Irena Zuber and Bo Ekehammar
Scandinavian Journal of Psychology, Volume 38, Issue 2, pages 85–94, June 1997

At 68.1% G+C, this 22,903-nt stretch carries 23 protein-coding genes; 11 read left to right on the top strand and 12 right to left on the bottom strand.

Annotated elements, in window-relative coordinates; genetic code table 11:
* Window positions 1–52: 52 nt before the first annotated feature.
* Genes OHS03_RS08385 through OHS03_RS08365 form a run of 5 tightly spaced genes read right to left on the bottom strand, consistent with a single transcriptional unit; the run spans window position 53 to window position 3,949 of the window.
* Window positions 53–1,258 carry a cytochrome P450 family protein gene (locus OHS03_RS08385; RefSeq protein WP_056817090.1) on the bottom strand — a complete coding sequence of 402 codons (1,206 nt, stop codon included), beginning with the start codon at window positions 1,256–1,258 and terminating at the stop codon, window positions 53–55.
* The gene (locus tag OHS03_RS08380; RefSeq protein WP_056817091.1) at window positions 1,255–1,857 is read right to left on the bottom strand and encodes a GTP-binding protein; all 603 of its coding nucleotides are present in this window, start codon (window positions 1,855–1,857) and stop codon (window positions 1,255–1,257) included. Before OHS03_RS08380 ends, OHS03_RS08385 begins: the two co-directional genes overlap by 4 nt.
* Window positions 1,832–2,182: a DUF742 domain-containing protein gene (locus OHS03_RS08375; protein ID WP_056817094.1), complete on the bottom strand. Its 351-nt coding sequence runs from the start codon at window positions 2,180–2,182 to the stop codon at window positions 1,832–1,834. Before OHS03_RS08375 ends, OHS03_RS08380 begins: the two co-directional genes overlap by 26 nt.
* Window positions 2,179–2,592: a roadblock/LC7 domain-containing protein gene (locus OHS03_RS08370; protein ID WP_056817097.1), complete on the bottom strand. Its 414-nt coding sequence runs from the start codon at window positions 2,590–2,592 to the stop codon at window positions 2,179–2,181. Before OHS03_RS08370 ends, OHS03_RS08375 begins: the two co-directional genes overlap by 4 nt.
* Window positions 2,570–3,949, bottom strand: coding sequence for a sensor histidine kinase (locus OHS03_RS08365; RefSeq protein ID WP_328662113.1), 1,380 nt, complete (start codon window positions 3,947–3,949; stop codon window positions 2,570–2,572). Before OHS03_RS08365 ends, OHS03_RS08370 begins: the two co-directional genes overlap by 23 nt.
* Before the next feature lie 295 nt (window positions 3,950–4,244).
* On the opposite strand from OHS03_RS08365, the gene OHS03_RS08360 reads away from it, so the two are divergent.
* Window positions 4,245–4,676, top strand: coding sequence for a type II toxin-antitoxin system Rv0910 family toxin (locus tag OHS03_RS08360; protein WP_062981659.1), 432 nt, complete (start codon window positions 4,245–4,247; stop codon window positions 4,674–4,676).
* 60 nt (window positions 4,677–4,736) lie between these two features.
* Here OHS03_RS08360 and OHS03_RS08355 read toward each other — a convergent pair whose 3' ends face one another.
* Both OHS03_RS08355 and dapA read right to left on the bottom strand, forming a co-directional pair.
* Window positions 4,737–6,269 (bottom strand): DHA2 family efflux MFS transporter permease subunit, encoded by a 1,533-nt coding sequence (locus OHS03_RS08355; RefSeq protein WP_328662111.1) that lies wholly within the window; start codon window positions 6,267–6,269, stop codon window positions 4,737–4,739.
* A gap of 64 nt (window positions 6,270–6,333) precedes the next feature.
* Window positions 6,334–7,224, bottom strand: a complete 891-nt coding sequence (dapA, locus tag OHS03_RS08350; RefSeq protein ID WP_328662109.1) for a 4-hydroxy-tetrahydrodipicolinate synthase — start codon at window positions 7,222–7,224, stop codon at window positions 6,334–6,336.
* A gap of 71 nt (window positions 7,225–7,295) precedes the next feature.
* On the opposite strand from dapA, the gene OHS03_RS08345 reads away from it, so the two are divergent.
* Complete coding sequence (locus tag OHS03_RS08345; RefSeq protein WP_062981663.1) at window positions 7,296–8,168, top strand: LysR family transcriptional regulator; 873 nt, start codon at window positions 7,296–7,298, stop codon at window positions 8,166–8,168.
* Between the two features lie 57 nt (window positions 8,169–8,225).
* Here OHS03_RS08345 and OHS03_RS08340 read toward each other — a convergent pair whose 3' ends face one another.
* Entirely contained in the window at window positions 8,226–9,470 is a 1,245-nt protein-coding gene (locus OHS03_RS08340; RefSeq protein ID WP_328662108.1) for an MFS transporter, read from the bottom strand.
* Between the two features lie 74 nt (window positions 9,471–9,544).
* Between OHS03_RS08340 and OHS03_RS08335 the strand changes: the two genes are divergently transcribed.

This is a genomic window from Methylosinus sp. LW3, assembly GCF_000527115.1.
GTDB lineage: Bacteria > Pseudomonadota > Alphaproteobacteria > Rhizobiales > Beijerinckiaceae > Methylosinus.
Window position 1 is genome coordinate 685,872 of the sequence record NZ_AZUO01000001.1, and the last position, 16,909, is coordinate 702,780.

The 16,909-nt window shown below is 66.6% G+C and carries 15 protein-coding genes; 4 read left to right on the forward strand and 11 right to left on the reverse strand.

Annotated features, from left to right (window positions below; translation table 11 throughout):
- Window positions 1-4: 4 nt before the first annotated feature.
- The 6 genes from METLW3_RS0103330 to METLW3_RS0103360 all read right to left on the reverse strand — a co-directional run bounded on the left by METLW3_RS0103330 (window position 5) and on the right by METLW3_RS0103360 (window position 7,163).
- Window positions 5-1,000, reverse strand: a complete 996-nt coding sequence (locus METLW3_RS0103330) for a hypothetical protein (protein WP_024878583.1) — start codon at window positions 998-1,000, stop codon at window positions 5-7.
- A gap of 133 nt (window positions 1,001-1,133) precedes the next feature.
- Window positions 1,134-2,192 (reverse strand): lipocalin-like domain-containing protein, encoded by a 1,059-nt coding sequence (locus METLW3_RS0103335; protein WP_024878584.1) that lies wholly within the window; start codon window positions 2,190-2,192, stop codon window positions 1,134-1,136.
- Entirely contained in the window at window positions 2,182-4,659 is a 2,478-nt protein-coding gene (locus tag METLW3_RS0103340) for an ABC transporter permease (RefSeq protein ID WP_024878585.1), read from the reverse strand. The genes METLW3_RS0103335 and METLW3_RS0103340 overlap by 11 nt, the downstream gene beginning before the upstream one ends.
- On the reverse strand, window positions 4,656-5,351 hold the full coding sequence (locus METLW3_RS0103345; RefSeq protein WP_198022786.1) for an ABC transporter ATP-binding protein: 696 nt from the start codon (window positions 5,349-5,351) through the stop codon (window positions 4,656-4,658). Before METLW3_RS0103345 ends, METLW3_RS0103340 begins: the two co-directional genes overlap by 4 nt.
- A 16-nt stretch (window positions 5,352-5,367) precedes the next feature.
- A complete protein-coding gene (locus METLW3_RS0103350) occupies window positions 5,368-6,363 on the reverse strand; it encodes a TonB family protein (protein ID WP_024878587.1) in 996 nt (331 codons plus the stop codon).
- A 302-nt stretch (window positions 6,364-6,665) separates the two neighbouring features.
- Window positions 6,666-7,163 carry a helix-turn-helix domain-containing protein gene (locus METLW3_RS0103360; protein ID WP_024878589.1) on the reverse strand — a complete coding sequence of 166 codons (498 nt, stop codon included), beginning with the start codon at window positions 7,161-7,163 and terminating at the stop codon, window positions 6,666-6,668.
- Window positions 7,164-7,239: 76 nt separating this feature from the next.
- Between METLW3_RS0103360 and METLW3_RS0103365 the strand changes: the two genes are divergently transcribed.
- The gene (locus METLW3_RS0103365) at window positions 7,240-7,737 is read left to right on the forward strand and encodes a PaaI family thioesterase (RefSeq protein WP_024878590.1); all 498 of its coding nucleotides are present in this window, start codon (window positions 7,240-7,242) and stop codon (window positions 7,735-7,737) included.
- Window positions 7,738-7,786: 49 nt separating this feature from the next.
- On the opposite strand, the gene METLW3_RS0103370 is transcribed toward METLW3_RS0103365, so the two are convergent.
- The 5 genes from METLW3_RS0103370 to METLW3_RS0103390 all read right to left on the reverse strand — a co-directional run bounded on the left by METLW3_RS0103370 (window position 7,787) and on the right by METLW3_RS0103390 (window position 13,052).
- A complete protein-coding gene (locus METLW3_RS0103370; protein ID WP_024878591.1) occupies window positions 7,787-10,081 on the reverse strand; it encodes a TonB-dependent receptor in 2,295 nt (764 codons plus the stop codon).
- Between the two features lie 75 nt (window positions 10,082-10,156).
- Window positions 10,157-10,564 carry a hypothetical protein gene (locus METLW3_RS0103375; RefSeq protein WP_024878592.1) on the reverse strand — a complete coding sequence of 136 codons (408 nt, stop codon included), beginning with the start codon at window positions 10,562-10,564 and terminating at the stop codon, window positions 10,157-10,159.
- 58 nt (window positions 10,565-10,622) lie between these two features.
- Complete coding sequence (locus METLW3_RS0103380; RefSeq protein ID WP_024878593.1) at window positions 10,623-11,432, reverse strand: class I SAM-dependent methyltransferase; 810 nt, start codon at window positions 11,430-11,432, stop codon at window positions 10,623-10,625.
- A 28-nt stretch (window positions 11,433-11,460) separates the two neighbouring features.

Based on a sample of non-clinical subjects (N=74) the study examines the Defence Mechanism Test (DMT) by focusing on when perceptual distortions, called ‘signs of defence’ in DMT terminology, occur (distribution in exposure duration), which part of the picture is involved (distribution in localisation), and which ‘signs’ go together (using correlation and factor analyses). The results disclosed that the occurrence of perceptual distortions (‘signs of defence’) was related to exposure duration (some ‘defences’ are more frequent at brief exposures, some others at longer exposure durations), and to localisation on the picture. The location of misperceptions to the central person (hero) or the peripheral person (pp) of the picture was the major explanatory principle for the distribution of ‘signs’ on factors. Rather than capturing psychodynamic defence mechanisms, which is the theoretical basis of the test, the analyses imply that the DMT seems to measure misperceptions which are a function of the localisation of persons on the stimulus picture and of exposure durations.